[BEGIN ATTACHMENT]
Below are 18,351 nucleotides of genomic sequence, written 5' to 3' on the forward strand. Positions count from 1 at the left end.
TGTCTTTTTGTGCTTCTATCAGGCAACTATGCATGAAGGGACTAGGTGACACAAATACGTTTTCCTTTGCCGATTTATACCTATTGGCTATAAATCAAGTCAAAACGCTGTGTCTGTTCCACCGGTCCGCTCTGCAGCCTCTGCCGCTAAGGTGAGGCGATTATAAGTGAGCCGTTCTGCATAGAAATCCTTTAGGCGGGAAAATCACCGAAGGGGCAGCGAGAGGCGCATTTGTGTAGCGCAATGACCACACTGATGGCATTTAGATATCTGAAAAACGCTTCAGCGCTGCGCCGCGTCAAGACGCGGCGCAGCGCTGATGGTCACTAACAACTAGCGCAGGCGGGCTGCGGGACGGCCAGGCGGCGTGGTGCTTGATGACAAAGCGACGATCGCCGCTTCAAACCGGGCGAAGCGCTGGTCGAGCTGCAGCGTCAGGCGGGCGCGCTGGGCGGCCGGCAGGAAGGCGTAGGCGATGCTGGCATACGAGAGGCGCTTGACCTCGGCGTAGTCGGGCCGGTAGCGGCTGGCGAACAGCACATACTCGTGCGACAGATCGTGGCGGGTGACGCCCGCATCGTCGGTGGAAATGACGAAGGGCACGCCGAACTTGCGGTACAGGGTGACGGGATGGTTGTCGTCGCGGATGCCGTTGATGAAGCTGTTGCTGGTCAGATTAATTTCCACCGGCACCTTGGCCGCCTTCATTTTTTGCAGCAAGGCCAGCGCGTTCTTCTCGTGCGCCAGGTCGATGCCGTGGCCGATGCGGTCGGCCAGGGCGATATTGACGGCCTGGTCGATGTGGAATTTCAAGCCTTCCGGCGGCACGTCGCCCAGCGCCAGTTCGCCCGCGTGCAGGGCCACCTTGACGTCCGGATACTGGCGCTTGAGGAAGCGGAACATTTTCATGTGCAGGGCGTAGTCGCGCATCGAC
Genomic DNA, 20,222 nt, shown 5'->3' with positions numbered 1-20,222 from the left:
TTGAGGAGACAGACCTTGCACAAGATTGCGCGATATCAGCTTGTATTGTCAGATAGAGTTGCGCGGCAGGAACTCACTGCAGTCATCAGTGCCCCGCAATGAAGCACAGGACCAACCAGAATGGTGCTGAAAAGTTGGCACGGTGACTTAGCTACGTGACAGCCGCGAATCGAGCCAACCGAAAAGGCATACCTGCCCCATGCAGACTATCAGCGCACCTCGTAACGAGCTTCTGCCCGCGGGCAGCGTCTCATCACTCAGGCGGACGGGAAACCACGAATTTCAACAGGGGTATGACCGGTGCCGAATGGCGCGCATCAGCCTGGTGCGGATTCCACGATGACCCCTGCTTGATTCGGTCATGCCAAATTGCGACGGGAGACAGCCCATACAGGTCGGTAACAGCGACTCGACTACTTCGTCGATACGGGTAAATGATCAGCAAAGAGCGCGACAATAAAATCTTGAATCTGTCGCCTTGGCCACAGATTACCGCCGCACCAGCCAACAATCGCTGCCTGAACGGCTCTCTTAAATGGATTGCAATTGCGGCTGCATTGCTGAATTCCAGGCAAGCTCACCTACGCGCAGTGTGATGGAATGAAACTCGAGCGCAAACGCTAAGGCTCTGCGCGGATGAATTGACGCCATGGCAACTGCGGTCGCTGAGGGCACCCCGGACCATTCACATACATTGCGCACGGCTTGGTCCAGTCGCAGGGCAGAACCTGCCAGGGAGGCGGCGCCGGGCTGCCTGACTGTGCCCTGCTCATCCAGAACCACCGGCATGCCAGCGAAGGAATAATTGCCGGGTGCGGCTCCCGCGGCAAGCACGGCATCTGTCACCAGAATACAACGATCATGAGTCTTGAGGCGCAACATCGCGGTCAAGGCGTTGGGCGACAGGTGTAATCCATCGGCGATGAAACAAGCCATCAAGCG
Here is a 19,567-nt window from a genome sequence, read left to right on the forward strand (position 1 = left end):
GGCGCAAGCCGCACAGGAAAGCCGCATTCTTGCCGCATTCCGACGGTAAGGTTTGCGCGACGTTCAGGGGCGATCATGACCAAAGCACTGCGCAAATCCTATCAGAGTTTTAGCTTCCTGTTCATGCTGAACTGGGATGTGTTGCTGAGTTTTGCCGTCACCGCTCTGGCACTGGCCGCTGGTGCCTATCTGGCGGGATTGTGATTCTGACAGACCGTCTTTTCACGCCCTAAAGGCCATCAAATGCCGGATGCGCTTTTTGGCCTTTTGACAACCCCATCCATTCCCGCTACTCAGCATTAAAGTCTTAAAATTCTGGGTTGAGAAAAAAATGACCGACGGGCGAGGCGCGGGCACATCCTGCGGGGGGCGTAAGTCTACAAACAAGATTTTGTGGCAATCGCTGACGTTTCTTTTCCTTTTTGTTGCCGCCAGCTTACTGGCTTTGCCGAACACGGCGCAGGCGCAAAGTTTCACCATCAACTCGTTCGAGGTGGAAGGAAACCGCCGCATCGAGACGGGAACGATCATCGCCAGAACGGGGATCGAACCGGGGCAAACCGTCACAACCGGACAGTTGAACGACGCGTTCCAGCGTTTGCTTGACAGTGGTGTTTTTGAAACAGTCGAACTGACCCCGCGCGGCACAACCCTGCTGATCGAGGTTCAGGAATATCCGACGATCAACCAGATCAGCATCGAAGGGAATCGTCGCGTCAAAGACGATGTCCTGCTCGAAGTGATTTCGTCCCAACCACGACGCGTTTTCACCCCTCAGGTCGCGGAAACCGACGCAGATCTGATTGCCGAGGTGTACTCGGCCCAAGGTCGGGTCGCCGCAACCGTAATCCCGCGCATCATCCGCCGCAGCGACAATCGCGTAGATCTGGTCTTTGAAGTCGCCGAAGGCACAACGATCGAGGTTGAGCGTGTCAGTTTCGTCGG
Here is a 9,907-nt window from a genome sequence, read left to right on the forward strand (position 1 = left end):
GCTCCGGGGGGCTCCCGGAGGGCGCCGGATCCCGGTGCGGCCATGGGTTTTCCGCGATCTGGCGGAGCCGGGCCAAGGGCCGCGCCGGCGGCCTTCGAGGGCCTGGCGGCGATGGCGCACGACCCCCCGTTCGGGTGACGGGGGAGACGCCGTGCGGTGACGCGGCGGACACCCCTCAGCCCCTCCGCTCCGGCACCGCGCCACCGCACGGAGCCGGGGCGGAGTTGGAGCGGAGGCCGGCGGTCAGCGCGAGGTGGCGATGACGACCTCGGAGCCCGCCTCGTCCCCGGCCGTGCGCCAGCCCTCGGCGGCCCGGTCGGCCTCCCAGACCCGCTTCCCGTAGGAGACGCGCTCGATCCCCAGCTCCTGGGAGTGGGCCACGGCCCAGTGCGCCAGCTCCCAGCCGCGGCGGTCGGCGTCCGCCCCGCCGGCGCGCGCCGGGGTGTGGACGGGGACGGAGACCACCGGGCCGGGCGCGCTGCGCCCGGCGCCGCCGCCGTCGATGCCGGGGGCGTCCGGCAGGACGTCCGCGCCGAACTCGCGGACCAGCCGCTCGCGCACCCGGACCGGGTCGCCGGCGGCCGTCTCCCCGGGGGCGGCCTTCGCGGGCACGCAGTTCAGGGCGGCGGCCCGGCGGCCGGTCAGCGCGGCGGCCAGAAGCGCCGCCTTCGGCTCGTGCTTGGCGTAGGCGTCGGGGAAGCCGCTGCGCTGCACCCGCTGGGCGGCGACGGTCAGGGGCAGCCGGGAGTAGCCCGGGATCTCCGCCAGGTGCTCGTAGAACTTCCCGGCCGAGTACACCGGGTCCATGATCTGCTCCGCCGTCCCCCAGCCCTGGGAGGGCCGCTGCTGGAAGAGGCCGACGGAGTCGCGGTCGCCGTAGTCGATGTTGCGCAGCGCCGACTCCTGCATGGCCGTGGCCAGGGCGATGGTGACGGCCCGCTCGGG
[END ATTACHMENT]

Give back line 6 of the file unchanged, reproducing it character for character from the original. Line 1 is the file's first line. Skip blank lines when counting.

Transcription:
GGCGCAAGCCGCACAGGAAAGCCGCATTCTTGCCGCATTCCGACGGTAAGGTTTGCGCGACGTTCAGGGGCGATCATGACCAAAGCACTGCGCAAATCCTATCAGAGTTTTAGCTTCCTGTTCATGCTGAACTGGGATGTGTTGCTGAGTTTTGCCGTCACCGCTCTGGCACTGGCCGCTGGTGCCTATCTGGCGGGATTGTGATTCTGACAGACCGTCTTTTCACGCCCTAAAGGCCATCAAATGCCGGATGCGCTTTTTGGCCTTTTGACAACCCCATCCATTCCCGCTACTCAGCATTAAAGTCTTAAAATTCTGGGTTGAGAAAAAAATGACCGACGGGCGAGGCGCGGGCACATCCTGCGGGGGGCGTAAGTCTACAAACAAGATTTTGTGGCAATCGCTGACGTTTCTTTTCCTTTTTGTTGCCGCCAGCTTACTGGCTTTGCCGAACACGGCGCAGGCGCAAAGTTTCACCATCAACTCGTTCGAGGTGGAAGGAAACCGCCGCATCGAGACGGGAACGATCATCGCCAGAACGGGGATCGAACCGGGGCAAACCGTCACAACCGGACAGTTGAACGACGCGTTCCAGCGTTTGCTTGACAGTGGTGTTTTTGAAACAGTCGAACTGACCCCGCGCGGCACAACCCTGCTGATCGAGGTTCAGGAATATCCGACGATCAACCAGATCAGCATCGAAGGGAATCGTCGCGTCAAAGACGATGTCCTGCTCGAAGTGATTTCGTCCCAACCACGACGCGTTTTCACCCCTCAGGTCGCGGAAACCGACGCAGATCTGATTGCCGAGGTGTACTCGGCCCAAGGTCGGGTCGCCGCAACCGTAATCCCGCGCATCATCCGCCGCAGCGACAATCGCGTAGATCTGGTCTTTGAAGTCGCCGAAGGCACAACGATCGAGGTTGAGCGTGTCAGTTTCGTCGG